On January 23rd, President Trump moved to drastically restrict access to contraception and other life-saving reproductive health services and supplies by imposing the Global Gag Rule. Trump's Global Gag Rule massively expands an already harmful policy, applying it to all U.S. global health assistance. It potentially implicates up to 15 times more funding and the lives of millions more women and their families around the world. With so much at stake, it is now more critical than ever for donors, civil society and service providers to work together. That is why PAI is proud to stand with former heads of state, leading activists, more than 300 parliamentarians and almost 450 global health nongovernmental organizations from Europe, Latin America, Africa and Asia to speak out against Trump’s Global Gag Rule and to use our collective strength to chart a way forward.
PAI has documented the effects of the Global Gag Rule under previous Republican administrations. The policy caused cuts in services, increases in fees and closures of clinics. In many instances, the policy shuttered the only providers in remote and economically disadvantaged communities. The result for women and their families? Increases in unintended pregnancies, unsafe abortions, and maternal and newborn deaths.
Trump’s Global Gag Rule will magnify these tragic consequences—and will have other global health effects that we cannot yet begin to estimate. The policy is unprecedented in its scope, not only because of the U.S.’s leadership and investment in global health over the past decade, but also because of the greater alignment and integration among the global health and development sectors. It is a policy stunning in its short-sightedness and callous in how it targets the most vulnerable.
Moments of crisis can bring about great change, however. Now is the time for us all to step forward and fulfill our promises to women. Even before Trump’s Global Gag Rule, global development assistance for health was facing five years of stagnant growth. This has been exacerbated by a growing contraceptive supplies crisis. Additionally, while governments in the global South have made great strides in funding their own family planning programs, much more effort is needed around domestic resource mobilization. Despite growing political will, government funding for family planning meets only a small fraction of total funding required in the neediest countries.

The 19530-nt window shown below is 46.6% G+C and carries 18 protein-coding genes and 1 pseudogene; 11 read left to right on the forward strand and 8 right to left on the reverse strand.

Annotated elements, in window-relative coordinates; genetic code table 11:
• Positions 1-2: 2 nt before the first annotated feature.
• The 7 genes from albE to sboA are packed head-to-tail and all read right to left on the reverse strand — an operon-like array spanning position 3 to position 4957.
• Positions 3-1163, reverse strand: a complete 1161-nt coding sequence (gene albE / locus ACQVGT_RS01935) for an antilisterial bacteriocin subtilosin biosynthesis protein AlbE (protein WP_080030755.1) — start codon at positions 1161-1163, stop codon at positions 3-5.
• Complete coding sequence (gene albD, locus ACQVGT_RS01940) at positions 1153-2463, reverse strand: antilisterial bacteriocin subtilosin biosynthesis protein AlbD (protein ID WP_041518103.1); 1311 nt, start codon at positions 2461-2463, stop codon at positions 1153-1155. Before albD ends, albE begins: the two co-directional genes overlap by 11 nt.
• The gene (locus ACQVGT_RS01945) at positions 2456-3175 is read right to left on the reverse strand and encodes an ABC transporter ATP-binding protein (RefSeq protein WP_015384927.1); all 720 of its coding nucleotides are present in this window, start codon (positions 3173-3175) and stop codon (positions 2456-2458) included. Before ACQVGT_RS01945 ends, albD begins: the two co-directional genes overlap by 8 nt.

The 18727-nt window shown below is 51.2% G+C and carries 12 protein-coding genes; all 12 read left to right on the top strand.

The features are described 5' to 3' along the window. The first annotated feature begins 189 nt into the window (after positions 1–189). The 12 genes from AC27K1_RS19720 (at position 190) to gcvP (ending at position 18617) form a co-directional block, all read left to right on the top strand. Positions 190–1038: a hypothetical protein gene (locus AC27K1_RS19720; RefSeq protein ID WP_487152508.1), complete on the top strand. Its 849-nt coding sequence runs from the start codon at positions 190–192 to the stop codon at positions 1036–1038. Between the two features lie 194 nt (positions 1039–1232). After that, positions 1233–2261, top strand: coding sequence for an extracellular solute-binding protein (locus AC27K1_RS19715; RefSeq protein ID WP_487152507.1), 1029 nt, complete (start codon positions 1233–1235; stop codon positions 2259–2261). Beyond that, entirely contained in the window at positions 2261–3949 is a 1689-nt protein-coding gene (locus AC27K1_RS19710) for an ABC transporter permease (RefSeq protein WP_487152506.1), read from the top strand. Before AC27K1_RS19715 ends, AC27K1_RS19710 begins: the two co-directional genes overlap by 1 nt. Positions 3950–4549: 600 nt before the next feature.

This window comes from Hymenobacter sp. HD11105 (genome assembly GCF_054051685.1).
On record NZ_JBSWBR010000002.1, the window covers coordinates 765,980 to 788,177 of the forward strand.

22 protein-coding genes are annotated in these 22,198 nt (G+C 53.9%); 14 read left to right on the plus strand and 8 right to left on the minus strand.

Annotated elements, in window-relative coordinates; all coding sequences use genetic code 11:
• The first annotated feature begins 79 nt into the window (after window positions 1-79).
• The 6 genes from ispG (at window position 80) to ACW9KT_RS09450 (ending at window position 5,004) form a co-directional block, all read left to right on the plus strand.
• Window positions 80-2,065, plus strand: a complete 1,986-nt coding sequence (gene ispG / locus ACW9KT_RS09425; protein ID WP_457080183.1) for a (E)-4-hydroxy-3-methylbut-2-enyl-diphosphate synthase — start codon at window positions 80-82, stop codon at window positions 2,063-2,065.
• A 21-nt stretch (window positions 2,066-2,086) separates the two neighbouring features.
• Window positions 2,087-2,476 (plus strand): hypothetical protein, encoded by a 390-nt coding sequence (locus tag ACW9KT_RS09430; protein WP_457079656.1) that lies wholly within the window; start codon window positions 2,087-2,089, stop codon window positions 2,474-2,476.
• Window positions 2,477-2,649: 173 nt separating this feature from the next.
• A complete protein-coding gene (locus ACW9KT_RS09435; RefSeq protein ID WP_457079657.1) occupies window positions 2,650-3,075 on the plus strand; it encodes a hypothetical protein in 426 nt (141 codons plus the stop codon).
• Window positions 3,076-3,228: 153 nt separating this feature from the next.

Whether in Ghana, Norway, Nepal or the United States, there is a role for all of us to play.
At the country level, collaboration will be critical to make the case for investments in health at all levels, but especially in sexual and reproductive health. Our first duty will be to mitigate the impact of the Global Gag Rule with whatever resources we can mobilize, with whatever ingenuity and skills we can inject. We must be ready to ask the right questions, to collect data, and to lift up the evidence and stories that make an undeniable case for sustained and increased funding; for a permanent repeal of harmful domestic and donor policies like the Global Gag Rule; and continued momentum around the sustainable development goals.
We call on leaders around the world to join us in the fight to continue advancing the sexual and reproductive rights of girls and women, and the health and rights of all people.
This is no time for playing politics with lives already too close to the margins. Women around the world are counting on us. Let us ensure we keep our promises to them.